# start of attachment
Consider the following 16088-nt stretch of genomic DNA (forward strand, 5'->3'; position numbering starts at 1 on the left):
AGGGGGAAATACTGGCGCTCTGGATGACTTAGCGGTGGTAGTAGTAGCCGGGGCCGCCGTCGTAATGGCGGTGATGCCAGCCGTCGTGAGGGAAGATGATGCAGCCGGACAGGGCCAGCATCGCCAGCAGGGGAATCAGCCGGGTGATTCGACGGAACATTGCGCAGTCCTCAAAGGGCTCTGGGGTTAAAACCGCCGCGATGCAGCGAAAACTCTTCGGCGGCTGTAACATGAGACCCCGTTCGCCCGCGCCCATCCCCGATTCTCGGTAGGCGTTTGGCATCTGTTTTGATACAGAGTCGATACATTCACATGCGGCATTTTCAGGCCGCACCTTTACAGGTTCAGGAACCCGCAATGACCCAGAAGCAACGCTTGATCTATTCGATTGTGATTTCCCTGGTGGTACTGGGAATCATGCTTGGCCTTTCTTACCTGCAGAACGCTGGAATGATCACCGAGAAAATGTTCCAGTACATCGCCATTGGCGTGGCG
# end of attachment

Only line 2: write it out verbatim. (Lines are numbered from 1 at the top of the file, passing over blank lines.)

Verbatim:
AGGGGGAAATACTGGCGCTCTGGATGACTTAGCGGTGGTAGTAGTAGCCGGGGCCGCCGTCGTAATGGCGGTGATGCCAGCCGTCGTGAGGGAAGATGATGCAGCCGGACAGGGCCAGCATCGCCAGCAGGGGAATCAGCCGGGTGATTCGACGGAACATTGCGCAGTCCTCAAAGGGCTCTGGGGTTAAAACCGCCGCGATGCAGCGAAAACTCTTCGGCGGCTGTAACATGAGACCCCGTTCGCCCGCGCCCATCCCCGATTCTCGGTAGGCGTTTGGCATCTGTTTTGATACAGAGTCGATACATTCACATGCGGCATTTTCAGGCCGCACCTTTACAGGTTCAGGAACCCGCAATGACCCAGAAGCAACGCTTGATCTATTCGATTGTGATTTCCCTGGTGGTACTGGGAATCATGCTTGGCCTTTCTTACCTGCAGAACGCTGGAATGATCACCGAGAAAATGTTCCAGTACATCGCCATTGGCGTGGCG